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Asian carp have been making their way up the Mississippi River system for years after escaping from fish farms and wastewater treatment ponds in the southern U.S.They’re knocking on the door of the Great Lakes, and a number of people are concerned about what could happen if carp become established in the region.In this five-part series, we’ll take a look at what officials are trying to do to keep the fish out, what might happen if carp get in, and why some people want to turn carp into a business opportunity.

Experts say it's time to plan for the worst when it comes to Asian carp

Asian Carp
Kate Gardiner
Flickr - http://bit.ly/1rFrzRK
The USGS says it could take decades to deal with Asian carp threat. State officials say that's too long to wait.

State lawmakers say they’re concerned about the time and expense of plans to keep the Asian carp out of the Great Lakes. And some experts say it’s time to plan for the worst.

State invasive species experts say Michigan does not have the luxury of waiting for a final plan to ensure Asian carp don’t infest the Great Lakes and upset the food chain.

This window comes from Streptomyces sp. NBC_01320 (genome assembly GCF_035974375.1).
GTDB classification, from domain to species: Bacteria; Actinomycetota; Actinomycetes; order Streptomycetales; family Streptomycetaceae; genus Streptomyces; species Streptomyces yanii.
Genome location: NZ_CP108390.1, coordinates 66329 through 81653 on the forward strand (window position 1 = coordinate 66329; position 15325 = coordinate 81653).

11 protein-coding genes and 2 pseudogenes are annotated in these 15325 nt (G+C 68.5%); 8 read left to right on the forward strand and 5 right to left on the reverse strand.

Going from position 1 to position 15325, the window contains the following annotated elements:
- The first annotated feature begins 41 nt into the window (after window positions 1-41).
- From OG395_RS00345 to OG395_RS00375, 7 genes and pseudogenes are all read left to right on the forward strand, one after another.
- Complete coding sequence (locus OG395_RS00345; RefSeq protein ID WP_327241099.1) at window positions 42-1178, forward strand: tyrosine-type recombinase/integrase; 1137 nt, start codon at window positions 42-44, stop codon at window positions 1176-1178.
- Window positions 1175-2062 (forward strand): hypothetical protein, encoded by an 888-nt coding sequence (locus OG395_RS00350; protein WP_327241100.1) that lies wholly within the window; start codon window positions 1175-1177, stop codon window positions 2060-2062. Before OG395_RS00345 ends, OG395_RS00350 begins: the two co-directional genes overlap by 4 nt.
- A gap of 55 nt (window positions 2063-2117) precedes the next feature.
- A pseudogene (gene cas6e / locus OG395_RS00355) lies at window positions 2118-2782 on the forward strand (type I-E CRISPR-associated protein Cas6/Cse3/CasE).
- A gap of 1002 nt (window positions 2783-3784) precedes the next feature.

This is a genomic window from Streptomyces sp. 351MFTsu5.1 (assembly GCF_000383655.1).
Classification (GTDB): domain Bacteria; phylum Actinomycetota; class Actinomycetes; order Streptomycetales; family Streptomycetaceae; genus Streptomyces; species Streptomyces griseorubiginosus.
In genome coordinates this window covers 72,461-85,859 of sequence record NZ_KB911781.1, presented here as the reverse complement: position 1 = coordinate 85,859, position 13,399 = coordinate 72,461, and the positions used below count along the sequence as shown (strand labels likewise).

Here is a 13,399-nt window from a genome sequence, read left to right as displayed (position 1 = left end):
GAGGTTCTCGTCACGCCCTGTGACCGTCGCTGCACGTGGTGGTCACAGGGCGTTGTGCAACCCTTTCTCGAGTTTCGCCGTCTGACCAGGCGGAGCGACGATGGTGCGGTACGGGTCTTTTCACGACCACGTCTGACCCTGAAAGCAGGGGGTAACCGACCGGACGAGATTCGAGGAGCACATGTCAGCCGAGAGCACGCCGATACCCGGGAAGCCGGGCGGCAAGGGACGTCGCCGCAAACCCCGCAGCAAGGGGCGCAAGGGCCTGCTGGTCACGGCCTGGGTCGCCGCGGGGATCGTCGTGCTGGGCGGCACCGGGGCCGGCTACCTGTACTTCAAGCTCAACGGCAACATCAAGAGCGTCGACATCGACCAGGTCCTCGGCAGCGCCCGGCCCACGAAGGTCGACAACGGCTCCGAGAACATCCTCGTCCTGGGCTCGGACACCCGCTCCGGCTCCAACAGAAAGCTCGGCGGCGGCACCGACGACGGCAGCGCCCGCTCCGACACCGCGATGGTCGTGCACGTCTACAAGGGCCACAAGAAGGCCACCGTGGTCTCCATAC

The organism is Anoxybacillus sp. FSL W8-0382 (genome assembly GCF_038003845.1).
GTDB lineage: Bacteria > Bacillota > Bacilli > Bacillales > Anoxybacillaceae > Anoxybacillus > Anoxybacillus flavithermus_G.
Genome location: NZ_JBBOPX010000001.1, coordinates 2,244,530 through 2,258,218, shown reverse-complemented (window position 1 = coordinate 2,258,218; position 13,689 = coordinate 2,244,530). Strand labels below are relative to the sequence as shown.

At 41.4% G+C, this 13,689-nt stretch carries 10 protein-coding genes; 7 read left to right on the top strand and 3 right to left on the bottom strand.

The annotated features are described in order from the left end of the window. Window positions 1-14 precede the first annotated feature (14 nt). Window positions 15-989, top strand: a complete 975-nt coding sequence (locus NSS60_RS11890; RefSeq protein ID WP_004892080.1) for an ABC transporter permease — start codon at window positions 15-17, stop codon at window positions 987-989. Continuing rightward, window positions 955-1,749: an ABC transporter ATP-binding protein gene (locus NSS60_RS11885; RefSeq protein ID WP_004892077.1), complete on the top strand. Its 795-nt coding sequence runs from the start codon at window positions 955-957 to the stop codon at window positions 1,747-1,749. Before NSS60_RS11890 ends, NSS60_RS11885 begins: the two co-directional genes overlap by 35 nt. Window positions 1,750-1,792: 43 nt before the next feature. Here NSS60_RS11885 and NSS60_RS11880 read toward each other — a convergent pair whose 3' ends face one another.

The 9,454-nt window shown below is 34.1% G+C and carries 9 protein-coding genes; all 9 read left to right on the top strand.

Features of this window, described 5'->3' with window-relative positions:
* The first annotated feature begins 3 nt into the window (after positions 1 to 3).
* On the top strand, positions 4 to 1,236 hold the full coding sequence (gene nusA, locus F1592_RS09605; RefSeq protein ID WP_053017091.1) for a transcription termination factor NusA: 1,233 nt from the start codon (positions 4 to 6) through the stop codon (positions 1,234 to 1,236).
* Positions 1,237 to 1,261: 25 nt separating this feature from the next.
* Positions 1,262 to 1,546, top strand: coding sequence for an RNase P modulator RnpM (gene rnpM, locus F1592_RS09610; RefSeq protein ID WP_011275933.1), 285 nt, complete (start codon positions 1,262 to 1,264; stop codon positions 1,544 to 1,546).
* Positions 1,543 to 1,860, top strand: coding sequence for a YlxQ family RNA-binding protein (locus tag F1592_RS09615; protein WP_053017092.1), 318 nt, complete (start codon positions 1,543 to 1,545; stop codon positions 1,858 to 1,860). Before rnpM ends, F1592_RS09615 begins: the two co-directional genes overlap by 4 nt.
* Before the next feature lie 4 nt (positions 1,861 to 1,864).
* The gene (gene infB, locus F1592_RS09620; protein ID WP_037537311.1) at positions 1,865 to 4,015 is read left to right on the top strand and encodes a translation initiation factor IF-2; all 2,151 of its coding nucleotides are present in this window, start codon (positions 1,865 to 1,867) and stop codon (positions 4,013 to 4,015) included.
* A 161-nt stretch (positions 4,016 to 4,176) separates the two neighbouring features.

“We’re talking about things in the interim that lower the risk, may not be the ultimate solution, but we have to be diligent every day in dealing with this issue,” said Jon Allan, who directs the Michigan Office of the Great Lakes.

Allan testified at a hearing on an Army Corps of Engineers study of the costs and options to deal with the Asian carp, and other invasive species. A permanent fix could take 25 years and cost billions of dollars. In the meantime, the state Department of Natural Resources says another species of Asian carp – the black carp – is moving up the Mississippi River system toward Lake Michigan.

“So they are another carp that will do well in the Great Lakes,” said Department of Natural Resources biologist Tammy Newcomb. “They will eat someplace else in the food chain, so yet another one that’s creeping its way up the waterway. So there’s your imminent threat that we see.”

But officials with the Army Corps of Engineers say there are simply no quick solutions.

“What impacts would result from the implementation of these alternatives, and how long does it actually take to build tunnels, to build reservoirs, and to build these infrastructures?” said Lauren Fleer.

The state’s invasive species chief says Michigan needs to have a short-term strategy for dealing with the Asian carp threat, as well as a crisis management plan.

Rick Pluta is Senior Capitol Correspondent for the Michigan Public Radio Network. He has been covering Michigan’s Capitol, government, and politics since 1987.
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